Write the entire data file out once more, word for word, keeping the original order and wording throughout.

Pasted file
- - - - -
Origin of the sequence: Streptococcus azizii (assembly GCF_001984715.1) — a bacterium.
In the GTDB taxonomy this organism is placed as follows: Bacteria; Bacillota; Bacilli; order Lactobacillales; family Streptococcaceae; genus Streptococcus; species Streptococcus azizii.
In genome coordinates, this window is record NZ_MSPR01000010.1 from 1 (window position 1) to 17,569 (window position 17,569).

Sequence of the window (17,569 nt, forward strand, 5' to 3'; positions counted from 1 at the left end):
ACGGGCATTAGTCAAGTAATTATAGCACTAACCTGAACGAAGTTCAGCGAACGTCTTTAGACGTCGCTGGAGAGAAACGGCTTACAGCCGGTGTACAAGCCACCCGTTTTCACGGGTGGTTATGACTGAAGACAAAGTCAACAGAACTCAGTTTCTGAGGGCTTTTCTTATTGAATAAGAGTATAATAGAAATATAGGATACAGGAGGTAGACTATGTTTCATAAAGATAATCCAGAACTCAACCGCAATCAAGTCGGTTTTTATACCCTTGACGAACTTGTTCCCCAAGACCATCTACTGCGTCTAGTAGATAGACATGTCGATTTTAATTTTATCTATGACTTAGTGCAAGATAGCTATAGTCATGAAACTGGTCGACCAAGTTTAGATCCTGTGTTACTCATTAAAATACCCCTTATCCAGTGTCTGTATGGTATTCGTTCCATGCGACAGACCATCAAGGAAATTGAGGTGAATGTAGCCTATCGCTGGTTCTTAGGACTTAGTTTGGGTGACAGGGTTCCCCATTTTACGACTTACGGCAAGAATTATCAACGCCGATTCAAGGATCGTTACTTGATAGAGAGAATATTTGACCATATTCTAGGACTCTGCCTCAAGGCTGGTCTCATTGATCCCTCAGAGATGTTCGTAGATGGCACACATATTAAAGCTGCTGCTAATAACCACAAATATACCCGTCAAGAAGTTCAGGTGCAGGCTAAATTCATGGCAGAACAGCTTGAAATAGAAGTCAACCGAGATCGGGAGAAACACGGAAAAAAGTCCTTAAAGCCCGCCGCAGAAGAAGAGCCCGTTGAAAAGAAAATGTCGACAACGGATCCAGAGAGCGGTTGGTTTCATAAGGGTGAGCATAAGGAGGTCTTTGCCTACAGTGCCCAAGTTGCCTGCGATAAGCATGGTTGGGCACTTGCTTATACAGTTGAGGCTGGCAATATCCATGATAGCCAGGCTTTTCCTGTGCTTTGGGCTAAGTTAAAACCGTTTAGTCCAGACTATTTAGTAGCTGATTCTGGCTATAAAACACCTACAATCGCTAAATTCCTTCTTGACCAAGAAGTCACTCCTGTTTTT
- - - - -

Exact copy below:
Origin of the sequence: Streptococcus azizii (assembly GCF_001984715.1) — a bacterium.
In the GTDB taxonomy this organism is placed as follows: Bacteria; Bacillota; Bacilli; order Lactobacillales; family Streptococcaceae; genus Streptococcus; species Streptococcus azizii.
In genome coordinates, this window is record NZ_MSPR01000010.1 from 1 (window position 1) to 17,569 (window position 17,569).

Sequence of the window (17,569 nt, forward strand, 5' to 3'; positions counted from 1 at the left end):
ACGGGCATTAGTCAAGTAATTATAGCACTAACCTGAACGAAGTTCAGCGAACGTCTTTAGACGTCGCTGGAGAGAAACGGCTTACAGCCGGTGTACAAGCCACCCGTTTTCACGGGTGGTTATGACTGAAGACAAAGTCAACAGAACTCAGTTTCTGAGGGCTTTTCTTATTGAATAAGAGTATAATAGAAATATAGGATACAGGAGGTAGACTATGTTTCATAAAGATAATCCAGAACTCAACCGCAATCAAGTCGGTTTTTATACCCTTGACGAACTTGTTCCCCAAGACCATCTACTGCGTCTAGTAGATAGACATGTCGATTTTAATTTTATCTATGACTTAGTGCAAGATAGCTATAGTCATGAAACTGGTCGACCAAGTTTAGATCCTGTGTTACTCATTAAAATACCCCTTATCCAGTGTCTGTATGGTATTCGTTCCATGCGACAGACCATCAAGGAAATTGAGGTGAATGTAGCCTATCGCTGGTTCTTAGGACTTAGTTTGGGTGACAGGGTTCCCCATTTTACGACTTACGGCAAGAATTATCAACGCCGATTCAAGGATCGTTACTTGATAGAGAGAATATTTGACCATATTCTAGGACTCTGCCTCAAGGCTGGTCTCATTGATCCCTCAGAGATGTTCGTAGATGGCACACATATTAAAGCTGCTGCTAATAACCACAAATATACCCGTCAAGAAGTTCAGGTGCAGGCTAAATTCATGGCAGAACAGCTTGAAATAGAAGTCAACCGAGATCGGGAGAAACACGGAAAAAAGTCCTTAAAGCCCGCCGCAGAAGAAGAGCCCGTTGAAAAGAAAATGTCGACAACGGATCCAGAGAGCGGTTGGTTTCATAAGGGTGAGCATAAGGAGGTCTTTGCCTACAGTGCCCAAGTTGCCTGCGATAAGCATGGTTGGGCACTTGCTTATACAGTTGAGGCTGGCAATATCCATGATAGCCAGGCTTTTCCTGTGCTTTGGGCTAAGTTAAAACCGTTTAGTCCAGACTATTTAGTAGCTGATTCTGGCTATAAAACACCTACAATCGCTAAATTCCTTCTTGACCAAGAAGTCACTCCTGTTTTT